E-flite UMX FPV Radian BNF

The UMX FPV Radian is a smooth, easy-flying airplane. Rookie FPV pilots should have no trouble adjusting to the nuances of flying with goggles.

By Terry Dunn. A Radian with a view Photos by Terry Dunn. As seen in the Winter 2016 edition of Park Pilot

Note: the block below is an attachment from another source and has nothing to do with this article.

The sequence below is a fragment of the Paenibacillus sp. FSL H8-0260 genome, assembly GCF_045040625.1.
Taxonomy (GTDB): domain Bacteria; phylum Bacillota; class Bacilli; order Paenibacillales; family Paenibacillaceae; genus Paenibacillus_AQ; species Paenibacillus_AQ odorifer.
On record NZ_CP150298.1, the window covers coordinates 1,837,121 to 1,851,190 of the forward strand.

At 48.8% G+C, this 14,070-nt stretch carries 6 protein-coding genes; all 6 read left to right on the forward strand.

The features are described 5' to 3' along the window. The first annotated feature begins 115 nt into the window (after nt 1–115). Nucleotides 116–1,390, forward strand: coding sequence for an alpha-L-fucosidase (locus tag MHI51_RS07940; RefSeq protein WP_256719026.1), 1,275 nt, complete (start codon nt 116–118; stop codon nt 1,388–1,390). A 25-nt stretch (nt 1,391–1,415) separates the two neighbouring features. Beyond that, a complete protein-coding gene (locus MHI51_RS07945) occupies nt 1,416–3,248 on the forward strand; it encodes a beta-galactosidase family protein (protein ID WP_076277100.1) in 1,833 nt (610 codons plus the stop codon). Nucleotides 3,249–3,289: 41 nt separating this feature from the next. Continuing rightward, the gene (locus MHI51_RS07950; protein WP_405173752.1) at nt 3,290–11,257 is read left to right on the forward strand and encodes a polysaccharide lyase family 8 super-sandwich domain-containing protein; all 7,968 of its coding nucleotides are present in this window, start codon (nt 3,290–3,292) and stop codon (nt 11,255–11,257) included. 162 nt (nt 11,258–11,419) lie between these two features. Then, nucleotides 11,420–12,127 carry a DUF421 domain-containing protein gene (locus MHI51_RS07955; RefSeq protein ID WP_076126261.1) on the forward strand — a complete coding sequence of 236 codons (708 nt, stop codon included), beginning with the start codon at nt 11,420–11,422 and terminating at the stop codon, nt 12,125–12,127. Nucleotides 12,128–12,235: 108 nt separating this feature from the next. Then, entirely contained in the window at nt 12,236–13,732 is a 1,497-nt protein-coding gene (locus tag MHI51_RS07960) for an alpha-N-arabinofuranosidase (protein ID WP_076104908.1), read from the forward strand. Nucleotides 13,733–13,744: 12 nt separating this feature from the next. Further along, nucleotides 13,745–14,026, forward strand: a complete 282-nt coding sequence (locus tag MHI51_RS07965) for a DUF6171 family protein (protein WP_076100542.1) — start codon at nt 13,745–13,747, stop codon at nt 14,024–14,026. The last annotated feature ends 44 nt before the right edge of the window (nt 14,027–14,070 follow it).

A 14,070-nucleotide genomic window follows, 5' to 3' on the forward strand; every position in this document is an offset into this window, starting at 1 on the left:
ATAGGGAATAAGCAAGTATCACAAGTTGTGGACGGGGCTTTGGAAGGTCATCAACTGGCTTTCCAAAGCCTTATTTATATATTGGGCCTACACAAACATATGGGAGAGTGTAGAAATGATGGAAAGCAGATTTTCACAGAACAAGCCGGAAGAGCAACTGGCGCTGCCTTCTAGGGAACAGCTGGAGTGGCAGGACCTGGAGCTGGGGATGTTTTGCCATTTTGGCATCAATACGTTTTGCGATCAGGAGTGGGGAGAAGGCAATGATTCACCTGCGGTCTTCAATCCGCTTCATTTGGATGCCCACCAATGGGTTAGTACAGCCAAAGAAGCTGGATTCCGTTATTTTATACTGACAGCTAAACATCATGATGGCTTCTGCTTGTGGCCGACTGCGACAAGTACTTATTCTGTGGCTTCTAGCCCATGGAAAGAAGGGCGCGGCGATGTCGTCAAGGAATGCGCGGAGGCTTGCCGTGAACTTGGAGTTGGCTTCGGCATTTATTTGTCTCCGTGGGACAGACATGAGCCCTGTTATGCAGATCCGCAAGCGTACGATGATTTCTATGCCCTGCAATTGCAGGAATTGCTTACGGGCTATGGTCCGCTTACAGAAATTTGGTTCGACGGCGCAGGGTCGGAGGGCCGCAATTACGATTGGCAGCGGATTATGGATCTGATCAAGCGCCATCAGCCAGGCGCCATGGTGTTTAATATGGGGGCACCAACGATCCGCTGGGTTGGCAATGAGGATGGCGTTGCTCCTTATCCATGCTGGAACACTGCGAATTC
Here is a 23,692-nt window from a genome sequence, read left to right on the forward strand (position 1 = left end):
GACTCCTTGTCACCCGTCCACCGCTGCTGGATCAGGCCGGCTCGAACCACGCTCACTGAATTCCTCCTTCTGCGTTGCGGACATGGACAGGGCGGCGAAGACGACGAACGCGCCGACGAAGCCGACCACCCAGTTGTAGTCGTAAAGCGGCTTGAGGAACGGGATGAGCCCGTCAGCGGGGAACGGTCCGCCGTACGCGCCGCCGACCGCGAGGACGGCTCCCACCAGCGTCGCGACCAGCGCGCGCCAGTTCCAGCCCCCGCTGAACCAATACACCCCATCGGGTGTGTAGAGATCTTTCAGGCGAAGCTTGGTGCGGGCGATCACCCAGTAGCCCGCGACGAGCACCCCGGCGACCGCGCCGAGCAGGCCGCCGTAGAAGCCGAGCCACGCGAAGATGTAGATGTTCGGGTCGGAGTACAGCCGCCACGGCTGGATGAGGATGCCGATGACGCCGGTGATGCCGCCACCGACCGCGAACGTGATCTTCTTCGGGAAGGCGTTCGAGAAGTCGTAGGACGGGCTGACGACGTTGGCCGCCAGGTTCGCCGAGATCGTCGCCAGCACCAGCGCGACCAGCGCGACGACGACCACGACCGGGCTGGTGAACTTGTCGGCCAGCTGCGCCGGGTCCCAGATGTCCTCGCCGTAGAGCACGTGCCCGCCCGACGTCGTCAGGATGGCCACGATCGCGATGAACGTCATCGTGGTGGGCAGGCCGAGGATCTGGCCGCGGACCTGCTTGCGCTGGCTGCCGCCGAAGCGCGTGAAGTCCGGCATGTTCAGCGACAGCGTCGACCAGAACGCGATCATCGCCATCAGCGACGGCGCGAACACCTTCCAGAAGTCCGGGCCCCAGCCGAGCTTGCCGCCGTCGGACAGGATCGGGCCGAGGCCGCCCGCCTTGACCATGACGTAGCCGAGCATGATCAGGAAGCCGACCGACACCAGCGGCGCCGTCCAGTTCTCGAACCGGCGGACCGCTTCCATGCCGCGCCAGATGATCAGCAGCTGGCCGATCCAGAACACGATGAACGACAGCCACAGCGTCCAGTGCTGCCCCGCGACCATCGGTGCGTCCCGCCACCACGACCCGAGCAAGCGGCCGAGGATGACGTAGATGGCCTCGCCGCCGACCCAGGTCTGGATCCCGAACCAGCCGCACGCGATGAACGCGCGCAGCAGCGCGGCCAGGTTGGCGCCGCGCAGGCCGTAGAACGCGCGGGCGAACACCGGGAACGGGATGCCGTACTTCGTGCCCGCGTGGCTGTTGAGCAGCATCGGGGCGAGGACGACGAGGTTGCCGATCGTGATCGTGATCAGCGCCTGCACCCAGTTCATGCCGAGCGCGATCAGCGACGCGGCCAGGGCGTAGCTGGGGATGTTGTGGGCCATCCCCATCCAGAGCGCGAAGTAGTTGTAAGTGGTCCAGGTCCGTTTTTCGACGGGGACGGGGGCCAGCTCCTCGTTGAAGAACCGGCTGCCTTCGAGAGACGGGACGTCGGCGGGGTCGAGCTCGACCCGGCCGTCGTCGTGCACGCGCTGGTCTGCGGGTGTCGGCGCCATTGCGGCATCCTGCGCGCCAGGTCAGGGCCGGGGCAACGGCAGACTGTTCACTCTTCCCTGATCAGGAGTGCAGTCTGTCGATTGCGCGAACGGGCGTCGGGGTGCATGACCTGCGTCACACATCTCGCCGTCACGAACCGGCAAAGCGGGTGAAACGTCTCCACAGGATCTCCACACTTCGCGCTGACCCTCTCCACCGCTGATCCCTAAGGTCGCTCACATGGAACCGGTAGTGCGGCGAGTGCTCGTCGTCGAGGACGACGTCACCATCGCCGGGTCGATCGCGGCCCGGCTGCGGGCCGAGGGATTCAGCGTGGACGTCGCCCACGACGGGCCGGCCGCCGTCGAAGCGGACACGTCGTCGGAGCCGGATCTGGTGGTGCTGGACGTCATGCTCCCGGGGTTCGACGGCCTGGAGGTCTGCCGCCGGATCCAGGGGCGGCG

• Type: RTF ultra-micro FPV glider • Skill level: Beginner • Wingspan: 28.7 inches • Weight: 1.7 ounces • Price: $189.99 • Info: e-fliterc.com


• AS3X technology provides outstanding stability • Spektrum VA1100 ultra-micro FPV system (included) • Fat Shark 5.8 GHz FPV headset compatible • Three-channel control for easy flying and friendly soaring characteristics • One-piece, removable wing with carbon-fiber support

Product Review